Middlesbrough 1 Watford 2 (12/01/2013) 13/01/2013Posted by Matt Rowson in Match reports.
Five thunks from a hugely impressive three points on the road.
1- We were worried about the potential for snow. We were worried about our limited defensive numbers. We were worried about team selection, no ball winner in midfield. We were worried about Boro’s home form. All misplaced, as it turned out, but be under no illusions. This was far from easy.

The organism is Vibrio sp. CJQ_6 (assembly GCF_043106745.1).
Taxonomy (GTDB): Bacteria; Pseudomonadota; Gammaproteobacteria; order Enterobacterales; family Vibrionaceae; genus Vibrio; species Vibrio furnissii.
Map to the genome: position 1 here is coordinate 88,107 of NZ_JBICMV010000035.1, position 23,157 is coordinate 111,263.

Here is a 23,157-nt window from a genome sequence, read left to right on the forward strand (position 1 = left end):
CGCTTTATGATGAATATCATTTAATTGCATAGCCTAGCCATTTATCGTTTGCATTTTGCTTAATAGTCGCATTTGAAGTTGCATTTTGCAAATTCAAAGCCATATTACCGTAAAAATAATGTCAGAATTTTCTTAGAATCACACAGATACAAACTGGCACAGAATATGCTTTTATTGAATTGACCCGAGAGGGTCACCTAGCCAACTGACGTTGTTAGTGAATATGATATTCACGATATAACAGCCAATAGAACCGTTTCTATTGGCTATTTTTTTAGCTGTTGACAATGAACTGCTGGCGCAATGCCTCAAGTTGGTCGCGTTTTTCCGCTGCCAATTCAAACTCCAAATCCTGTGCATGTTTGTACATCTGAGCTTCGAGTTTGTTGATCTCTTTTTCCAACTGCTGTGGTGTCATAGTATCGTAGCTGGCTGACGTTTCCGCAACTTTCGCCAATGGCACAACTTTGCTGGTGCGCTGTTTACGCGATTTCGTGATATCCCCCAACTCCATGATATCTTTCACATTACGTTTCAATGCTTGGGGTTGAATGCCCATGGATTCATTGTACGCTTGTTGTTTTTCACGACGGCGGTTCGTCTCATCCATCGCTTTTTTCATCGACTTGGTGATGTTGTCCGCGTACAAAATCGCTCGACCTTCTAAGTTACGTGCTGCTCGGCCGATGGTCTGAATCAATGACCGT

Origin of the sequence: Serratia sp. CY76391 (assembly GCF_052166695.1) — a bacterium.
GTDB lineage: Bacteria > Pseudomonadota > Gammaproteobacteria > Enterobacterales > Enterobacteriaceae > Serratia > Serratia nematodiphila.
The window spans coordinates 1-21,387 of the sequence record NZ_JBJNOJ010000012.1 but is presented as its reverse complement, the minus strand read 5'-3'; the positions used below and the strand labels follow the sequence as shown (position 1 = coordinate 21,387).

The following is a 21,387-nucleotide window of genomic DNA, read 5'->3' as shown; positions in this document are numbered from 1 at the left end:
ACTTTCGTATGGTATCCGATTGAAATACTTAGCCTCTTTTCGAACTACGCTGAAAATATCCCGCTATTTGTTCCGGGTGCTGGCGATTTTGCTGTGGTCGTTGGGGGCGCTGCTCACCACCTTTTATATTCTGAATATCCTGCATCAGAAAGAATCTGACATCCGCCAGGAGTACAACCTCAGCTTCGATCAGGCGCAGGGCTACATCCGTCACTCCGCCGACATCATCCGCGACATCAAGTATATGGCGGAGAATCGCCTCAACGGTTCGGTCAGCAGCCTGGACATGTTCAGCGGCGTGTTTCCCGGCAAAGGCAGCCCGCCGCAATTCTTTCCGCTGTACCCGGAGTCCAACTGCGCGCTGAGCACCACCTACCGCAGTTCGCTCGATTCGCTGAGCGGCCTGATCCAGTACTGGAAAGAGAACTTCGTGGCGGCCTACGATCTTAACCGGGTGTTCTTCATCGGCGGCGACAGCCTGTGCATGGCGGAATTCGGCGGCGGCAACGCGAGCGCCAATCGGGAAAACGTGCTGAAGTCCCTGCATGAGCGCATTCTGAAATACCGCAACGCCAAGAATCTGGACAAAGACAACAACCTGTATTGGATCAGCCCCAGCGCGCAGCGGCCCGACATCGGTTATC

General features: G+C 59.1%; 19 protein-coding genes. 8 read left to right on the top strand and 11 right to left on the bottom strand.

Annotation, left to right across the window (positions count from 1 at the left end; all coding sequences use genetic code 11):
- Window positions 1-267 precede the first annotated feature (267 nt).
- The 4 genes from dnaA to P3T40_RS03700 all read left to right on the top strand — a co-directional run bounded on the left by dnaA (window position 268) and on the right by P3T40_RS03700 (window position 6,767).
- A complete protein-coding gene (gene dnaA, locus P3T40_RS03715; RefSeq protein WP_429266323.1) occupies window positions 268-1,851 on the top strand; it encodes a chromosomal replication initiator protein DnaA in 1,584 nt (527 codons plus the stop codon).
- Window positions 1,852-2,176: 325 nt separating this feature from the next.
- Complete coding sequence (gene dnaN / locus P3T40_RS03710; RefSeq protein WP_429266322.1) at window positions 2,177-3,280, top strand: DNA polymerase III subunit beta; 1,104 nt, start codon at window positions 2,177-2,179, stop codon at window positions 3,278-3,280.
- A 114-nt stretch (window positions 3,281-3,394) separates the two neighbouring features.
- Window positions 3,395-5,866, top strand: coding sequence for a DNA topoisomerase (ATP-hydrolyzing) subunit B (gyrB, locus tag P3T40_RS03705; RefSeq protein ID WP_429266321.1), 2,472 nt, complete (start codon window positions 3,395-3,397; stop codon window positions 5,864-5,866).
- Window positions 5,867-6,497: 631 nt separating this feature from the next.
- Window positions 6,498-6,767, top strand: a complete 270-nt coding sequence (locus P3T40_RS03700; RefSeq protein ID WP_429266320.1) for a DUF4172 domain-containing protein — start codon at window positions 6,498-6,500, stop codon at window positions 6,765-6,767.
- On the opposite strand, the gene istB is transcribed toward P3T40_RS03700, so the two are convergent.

Boro bossed the first half, enjoying the lion’s share of possession. With Nick Bailey and George Friend pushing up on the flanks from full-back, our wing-backs were forced into defensive positions limiting our attacking options. However, whilst the accepted précis of the first half is that the home side dominated but were profligate that’s only partly true to my mind. Certainly they had more of the ball, and we were stretched more than once… Joel Ekstrand (twice) and Lloyd Doyley were forced into make or break tackles as Boro’s patient possession yielded openings; Almunia made one very good stop from a deceptive, bouncing Ledesma shot; a moment of hesitation wasted a two-on-two break for the home side. But it’s not as if we stretched and broke. We played patiently too, and were largely able to cope with what the home side threw at us – they didn’t capitalise on their possession, but nor did they create and waste any clear-cut chances.